Insects are the most successful animal on earth, and their ability to fly is a large contributor to this fact. Flying allows them to travel great distances in relatively short time intervals. Finding food, mates and favorable habitats as well as avoiding predation are some advantages of flying. It may sound easy to describe how insects fly, however it really is not easy at all. The reason for this is virtually everything about how they accomplish flight is species specific!
A few characteristics shared by flying insects are as follows: proper muscles in the right places, the structure of the skeleton the muscles are attached to which enable a large amount of wing movement with a small change of muscle length, and the ability to control direction while flying. In addition to this, their ability to fly is temperature dependent. If the body temperature is to low sleight muscle contractions in the thorax will raise it up enabling maximum efficiency of muscle contractions. Finally and most important, all flying insects must have wings ( Pechenik, 1996 ).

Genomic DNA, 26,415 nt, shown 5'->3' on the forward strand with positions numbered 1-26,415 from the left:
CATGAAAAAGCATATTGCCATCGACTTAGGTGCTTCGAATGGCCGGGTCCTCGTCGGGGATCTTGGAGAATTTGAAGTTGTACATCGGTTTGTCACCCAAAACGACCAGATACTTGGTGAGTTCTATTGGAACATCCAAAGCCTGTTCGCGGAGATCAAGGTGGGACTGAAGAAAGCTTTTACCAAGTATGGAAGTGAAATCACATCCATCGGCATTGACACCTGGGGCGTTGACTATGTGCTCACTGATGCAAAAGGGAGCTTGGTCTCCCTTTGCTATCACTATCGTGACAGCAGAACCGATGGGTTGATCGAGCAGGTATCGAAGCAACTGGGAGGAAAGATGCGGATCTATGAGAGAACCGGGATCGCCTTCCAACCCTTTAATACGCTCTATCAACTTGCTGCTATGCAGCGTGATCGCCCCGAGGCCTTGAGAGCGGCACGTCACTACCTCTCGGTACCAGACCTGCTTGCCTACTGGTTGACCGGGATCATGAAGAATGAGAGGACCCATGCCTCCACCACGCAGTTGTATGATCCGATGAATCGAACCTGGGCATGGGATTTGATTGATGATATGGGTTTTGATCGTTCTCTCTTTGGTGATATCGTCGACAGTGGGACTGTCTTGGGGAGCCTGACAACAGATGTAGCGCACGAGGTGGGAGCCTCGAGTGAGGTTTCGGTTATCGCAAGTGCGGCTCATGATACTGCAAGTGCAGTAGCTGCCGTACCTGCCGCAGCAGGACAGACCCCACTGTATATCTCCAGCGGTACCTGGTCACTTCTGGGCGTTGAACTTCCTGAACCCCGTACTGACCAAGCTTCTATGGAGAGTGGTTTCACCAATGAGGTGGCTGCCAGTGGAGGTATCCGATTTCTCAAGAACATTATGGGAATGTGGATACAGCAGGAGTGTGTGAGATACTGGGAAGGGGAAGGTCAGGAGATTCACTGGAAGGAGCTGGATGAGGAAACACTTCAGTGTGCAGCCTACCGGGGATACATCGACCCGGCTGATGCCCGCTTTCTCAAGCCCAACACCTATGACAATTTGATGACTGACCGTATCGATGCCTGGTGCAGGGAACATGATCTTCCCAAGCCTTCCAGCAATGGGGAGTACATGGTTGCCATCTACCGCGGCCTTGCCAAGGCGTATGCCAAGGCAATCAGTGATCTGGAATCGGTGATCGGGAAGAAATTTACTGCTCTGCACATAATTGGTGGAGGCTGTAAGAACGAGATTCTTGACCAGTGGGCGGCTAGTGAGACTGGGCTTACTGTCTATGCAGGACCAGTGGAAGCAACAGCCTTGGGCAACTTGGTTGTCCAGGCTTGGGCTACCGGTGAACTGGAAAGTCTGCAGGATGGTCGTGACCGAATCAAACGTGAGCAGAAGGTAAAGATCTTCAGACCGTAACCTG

The physics which permit flight in insects is similar to that of an airplane. The body and wing morphology create a higher air pressure under the wing relative to the air above the wing because the shape of the wing induces a larger air velocity above the wing than under it. It is this that causes the lift the animal needs to fly. Of course an air flow across the wings must be present for this to happen, which is created by moving the wings ( Pechenik,1996).
The types of wings and ways they are moved vary depending on the species of insect. The two major types of motion are direct and indirect movement of the wings. Direct movement involves muscles that are attached directly to the wing base. The down stroke of the dragonfly uses this kind of muscle/wing relationship. The more common indirect movement involves muscles attached to a wing joint. Th